Sharon: Nobody does know, no. Nevertheless, you do have healthy genes, right?

Jon: Yes.

Sharon: OK, well, that is a step in the right direction. You’ve led a relatively clean life; you’ve never smoked.

John: Well, I have but . . .

Sharon: Not . . . I was a hard-core smoker for 40 years. You certainly didn’t do that and you certainly don’t smoke now.

John: No.

Sharon: Well, you see that’s a step in the right direction, so you are not doing anything that would exasperate this sort of condition but you could still get it. However, I don’t remember how long it was after they came home when they had a problem. You’ve been home about a year, more than a year.

Jon: I got back in July of 2008, almost two years.

Sharon: Well, you may be one of the lucky ones because not everybody is hit with this stuff.

Jon: I know up here in this area for the Navy guys returning, there’s a hefty screening process when you get back.

Sharon: What sort of things do they do?

Jon: You fill out about a 50-question questionnaire and if you have had any issues . . . it is mainly geared toward PTSD-type symptoms. Nevertheless, there are some questions about have you have had any respiratory issues; it is just a questionnaire and then if you check Yes, I guess they go further into detail. Then they do chest x-rays and all kinds of that stuff.

Sharon: They follow through with it. I didn’t know that. I didn’t think about it. How did you feel about it, coming home?

Jon: Oh, about this? It’s like I said, it’s kind of unnerving It’s kind of a waiting game, because right now all seems fine, but ten years down the road, something else could trigger something that’s been lurking.

Sharon: That’s exactly right. I know that’s what COPD was–just the beginning for me. Now it’s about 12 diagnosed things. Each one is nastier than the one before. Then it could be that nothing is going to happen, Jon.

Jon: Exactly.

Sharon: And so you might be one of the lucky ones. I suspect that you will. You led a healthy life as a kid, healthy and active. Well, I think that makes a big difference. Everything that I’m reading nowadays talks about exercise being mandatory for everybody with any disease. That you’re going to do better than if you do not exercise.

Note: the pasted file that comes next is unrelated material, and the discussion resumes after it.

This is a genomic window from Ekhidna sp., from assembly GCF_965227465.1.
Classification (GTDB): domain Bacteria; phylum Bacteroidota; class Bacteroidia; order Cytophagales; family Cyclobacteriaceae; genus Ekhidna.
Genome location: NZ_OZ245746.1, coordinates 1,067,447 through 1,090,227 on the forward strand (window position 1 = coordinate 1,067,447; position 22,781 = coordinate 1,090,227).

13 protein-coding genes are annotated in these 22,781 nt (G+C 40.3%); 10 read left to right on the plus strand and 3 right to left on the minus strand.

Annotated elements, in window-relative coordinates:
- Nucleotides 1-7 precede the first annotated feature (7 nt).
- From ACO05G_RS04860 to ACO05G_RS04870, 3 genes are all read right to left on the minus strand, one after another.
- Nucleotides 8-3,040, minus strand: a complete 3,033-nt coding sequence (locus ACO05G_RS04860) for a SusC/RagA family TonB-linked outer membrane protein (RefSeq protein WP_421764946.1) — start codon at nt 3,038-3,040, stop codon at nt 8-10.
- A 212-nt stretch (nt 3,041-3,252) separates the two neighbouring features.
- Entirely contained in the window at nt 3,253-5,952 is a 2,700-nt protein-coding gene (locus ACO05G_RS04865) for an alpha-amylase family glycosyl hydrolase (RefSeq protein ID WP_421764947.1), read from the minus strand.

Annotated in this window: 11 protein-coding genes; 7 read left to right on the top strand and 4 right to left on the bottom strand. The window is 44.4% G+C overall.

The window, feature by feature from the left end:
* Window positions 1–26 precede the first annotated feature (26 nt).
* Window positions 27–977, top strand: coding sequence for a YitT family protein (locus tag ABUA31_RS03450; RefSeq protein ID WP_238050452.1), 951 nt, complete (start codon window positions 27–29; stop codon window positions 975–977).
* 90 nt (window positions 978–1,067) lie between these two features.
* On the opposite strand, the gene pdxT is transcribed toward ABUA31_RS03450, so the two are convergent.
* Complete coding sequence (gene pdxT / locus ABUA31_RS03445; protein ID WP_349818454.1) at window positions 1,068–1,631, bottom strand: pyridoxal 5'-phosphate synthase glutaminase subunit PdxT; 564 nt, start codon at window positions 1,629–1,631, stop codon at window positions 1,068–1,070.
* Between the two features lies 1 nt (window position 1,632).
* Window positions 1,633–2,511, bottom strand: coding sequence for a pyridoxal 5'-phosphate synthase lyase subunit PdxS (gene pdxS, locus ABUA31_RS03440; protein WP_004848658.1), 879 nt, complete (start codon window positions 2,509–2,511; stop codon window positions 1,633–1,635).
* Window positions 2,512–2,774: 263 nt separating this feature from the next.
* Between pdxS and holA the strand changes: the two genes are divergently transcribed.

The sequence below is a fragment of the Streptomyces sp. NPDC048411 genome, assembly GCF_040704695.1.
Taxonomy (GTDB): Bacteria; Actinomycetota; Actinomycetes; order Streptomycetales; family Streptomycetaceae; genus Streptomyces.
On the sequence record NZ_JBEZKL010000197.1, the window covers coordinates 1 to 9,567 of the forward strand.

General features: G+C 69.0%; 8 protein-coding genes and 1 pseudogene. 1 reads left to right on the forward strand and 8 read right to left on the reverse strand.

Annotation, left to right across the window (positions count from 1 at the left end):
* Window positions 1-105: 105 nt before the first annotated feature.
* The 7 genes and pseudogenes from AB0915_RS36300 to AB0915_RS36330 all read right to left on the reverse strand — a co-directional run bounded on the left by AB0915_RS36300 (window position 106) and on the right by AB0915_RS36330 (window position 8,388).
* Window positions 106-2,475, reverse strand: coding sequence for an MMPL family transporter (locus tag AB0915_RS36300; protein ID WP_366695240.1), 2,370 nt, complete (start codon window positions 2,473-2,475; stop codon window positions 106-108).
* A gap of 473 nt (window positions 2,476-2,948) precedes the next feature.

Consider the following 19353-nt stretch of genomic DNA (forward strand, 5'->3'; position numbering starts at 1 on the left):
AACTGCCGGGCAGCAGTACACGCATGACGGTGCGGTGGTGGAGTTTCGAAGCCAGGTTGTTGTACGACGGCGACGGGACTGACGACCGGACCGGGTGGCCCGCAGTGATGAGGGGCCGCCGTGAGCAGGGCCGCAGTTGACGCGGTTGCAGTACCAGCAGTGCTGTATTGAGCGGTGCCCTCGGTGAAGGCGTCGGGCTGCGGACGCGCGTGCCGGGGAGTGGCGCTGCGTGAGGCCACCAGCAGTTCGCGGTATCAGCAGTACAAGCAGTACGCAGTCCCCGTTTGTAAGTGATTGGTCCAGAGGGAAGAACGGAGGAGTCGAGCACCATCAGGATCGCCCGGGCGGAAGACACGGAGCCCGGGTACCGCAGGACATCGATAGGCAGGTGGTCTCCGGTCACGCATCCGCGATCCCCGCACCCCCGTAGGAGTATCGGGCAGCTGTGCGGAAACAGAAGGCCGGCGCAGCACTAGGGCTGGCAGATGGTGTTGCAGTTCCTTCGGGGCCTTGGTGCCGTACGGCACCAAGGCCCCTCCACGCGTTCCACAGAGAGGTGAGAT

Jon: That is one good thing about being in the military; you have that structured PT program.

Sharon: Those are a few of the things that Agent Orange exposed us to.

Jon: That’s some nasty stuff.

Sharon: That’s right.

Jon: And they didn’t know about this until it was about eight to nine years after those guys were coming back.

Jon: All the guys that I was over there with and have kept in contact with are doing well. I guess we might have been in one of the not-so-affected areas. Most of the guys I keep in contact with were in the same area of Baghdad.

Sharon: How big an area would you say this pit was?

Jon: It was probably about 50 feet by 75 feet. It was decent sized.

Sharon: Was it deep?

Jon: Yes, it was probably between 10 and 15 feet deep. They just dump all that stuff in there and pour whatever kind of incendiary stuff in there.

Did you ever notice anything about the citizens of the area, if they had trouble breathing?

Jon: There were some, we were out doing patrols and it was generally the older civilians there. However, yes, there were a couple of them and they don’t have, unlike here, they don’t have any kind of health care pretty much. They did it and they have to live with it.

Sharon: So you didn’t see any oxygen tanks.

Jon: No.

Sharon: I am glad Ashley is married to you.

Jon: Me too!

Sharon: So can you think of anything? I have never done this before and this is very important information

Jon: No, basically, just get the word out there right now and that’s what you are doing. So that’s the first step.

Sharon: Is there anything in particular that you can think of, though, that people can maybe write to their representatives about getting some sort of protection for our service people?

Perhaps if people call, email their representatives and Congress people and insist that our service people be protected and be made aware so at least they could take care of themselves.

Jon: Yes. On the air conditioners, they do have filters but it’s minimal. I saw the guys that would come around and do the cleaning for the building; they would take the filters out and kind of spray ‘em off with a hose, but I don’t think they ever changed them.

Sharon: And none of them used hepa filters that you know about?

Jon: No, I don’t think so, no. They were the cheap, spongy things.

Sharon: Well maybe that would be a good idea then to protect our people, at least when they’re inside a building.

Jon: Well even during a sandstorm, over there in the buildings, you still get dust particles and all because that stuff is super fine, and I’ve noticed if I was in where my berthing area was during the middle of a sandstorm, it would be dusty inside the quarters.

Sharon: Well then, you were 24/7 then; you were not getting away from it.